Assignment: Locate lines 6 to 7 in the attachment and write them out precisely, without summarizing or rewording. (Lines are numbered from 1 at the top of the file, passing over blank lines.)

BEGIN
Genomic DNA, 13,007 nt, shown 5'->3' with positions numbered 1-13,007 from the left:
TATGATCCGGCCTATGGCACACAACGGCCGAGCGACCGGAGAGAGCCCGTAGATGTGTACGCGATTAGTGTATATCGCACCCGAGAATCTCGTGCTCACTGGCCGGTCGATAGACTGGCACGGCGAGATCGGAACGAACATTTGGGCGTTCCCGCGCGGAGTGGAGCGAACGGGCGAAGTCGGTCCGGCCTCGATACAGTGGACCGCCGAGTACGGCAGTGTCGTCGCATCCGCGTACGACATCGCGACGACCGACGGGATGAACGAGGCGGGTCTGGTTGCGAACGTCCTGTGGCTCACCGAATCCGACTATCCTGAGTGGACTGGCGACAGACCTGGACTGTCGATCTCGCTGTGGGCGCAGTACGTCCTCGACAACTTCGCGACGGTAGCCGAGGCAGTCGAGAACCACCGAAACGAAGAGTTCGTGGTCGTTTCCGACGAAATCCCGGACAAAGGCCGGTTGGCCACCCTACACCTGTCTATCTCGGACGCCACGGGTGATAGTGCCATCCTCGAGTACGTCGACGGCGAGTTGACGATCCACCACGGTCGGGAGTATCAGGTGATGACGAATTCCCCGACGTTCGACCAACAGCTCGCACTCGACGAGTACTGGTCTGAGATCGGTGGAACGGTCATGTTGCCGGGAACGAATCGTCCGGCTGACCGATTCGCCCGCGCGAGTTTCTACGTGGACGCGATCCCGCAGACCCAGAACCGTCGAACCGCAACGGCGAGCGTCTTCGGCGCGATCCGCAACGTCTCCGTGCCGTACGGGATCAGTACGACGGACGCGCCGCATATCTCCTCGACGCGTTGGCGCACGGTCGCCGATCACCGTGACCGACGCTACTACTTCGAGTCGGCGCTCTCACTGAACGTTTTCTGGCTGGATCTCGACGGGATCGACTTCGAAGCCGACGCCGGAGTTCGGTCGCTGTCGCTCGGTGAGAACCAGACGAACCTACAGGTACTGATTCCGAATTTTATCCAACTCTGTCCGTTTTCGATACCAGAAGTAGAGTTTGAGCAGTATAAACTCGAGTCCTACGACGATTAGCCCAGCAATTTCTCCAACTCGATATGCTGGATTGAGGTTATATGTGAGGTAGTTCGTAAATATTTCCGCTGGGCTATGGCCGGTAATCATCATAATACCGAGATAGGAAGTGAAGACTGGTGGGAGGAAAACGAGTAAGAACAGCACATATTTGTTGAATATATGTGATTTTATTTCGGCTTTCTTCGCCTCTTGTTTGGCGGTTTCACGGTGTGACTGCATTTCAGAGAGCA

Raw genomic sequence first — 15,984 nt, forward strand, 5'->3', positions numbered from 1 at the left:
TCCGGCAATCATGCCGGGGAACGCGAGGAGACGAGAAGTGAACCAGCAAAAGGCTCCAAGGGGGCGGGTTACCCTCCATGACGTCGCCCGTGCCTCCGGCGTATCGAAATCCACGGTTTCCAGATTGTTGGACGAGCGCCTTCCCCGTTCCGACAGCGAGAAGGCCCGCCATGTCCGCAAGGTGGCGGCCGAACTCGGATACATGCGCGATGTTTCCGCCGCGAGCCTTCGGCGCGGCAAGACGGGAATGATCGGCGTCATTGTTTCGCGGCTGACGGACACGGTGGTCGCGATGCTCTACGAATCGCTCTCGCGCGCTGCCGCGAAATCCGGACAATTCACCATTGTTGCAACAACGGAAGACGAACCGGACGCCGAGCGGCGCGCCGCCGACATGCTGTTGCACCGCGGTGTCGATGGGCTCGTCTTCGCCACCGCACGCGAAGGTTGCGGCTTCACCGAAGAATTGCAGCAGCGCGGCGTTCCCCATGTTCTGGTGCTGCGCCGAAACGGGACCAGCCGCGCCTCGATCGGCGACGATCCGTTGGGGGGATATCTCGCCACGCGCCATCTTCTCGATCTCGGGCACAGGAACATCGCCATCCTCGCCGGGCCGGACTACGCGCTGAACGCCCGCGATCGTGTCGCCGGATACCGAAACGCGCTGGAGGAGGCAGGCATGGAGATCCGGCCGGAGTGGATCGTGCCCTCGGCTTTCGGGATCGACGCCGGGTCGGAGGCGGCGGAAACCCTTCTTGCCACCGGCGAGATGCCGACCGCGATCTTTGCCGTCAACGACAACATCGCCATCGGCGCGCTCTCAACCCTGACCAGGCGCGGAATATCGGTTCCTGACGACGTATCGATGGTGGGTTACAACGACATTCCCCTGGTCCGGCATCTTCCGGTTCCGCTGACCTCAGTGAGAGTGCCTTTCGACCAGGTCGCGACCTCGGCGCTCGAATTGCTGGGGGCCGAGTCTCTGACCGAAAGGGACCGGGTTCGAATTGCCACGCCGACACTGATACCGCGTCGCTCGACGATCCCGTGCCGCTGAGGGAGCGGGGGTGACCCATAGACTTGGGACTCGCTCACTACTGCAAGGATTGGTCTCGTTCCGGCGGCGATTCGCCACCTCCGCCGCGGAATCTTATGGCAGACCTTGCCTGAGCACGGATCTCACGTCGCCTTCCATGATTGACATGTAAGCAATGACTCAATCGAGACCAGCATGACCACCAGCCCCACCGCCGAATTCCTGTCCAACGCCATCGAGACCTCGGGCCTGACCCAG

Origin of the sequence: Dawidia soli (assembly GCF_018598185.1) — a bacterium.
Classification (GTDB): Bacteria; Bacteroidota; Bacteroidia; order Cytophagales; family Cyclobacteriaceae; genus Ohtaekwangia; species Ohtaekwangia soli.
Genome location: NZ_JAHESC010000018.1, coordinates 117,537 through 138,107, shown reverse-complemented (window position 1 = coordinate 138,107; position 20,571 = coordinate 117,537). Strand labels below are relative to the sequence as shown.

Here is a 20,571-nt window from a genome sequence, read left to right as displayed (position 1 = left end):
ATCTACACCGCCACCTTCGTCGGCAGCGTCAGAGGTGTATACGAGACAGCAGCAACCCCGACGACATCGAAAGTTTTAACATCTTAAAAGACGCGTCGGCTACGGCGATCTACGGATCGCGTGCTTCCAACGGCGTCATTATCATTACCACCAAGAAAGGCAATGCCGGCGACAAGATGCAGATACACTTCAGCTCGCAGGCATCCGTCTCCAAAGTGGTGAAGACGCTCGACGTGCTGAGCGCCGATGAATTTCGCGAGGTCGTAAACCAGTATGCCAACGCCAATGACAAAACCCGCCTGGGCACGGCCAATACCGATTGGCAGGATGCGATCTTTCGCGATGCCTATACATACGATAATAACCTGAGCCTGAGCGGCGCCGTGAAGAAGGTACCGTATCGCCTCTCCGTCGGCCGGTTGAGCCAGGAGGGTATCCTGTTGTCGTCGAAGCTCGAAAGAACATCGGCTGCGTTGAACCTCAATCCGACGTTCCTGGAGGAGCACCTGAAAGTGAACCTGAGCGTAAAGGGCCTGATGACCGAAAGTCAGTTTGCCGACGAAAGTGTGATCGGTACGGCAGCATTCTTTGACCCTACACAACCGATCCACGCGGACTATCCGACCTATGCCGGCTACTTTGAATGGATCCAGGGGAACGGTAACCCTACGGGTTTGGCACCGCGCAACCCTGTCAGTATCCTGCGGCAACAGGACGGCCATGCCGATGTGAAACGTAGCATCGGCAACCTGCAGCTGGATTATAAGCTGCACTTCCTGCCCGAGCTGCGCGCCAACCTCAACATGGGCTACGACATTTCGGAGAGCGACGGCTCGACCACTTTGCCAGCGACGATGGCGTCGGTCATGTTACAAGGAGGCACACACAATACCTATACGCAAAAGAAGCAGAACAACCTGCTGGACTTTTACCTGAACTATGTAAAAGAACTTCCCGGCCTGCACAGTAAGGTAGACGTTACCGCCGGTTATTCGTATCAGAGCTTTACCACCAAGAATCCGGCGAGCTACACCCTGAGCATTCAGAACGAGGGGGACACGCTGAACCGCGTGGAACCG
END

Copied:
Classification (GTDB): Bacteria; Bacteroidota; Bacteroidia; order Cytophagales; family Cyclobacteriaceae; genus Ohtaekwangia; species Ohtaekwangia soli.
Genome location: NZ_JAHESC010000018.1, coordinates 117,537 through 138,107, shown reverse-complemented (window position 1 = coordinate 138,107; position 20,571 = coordinate 117,537). Strand labels below are relative to the sequence as shown.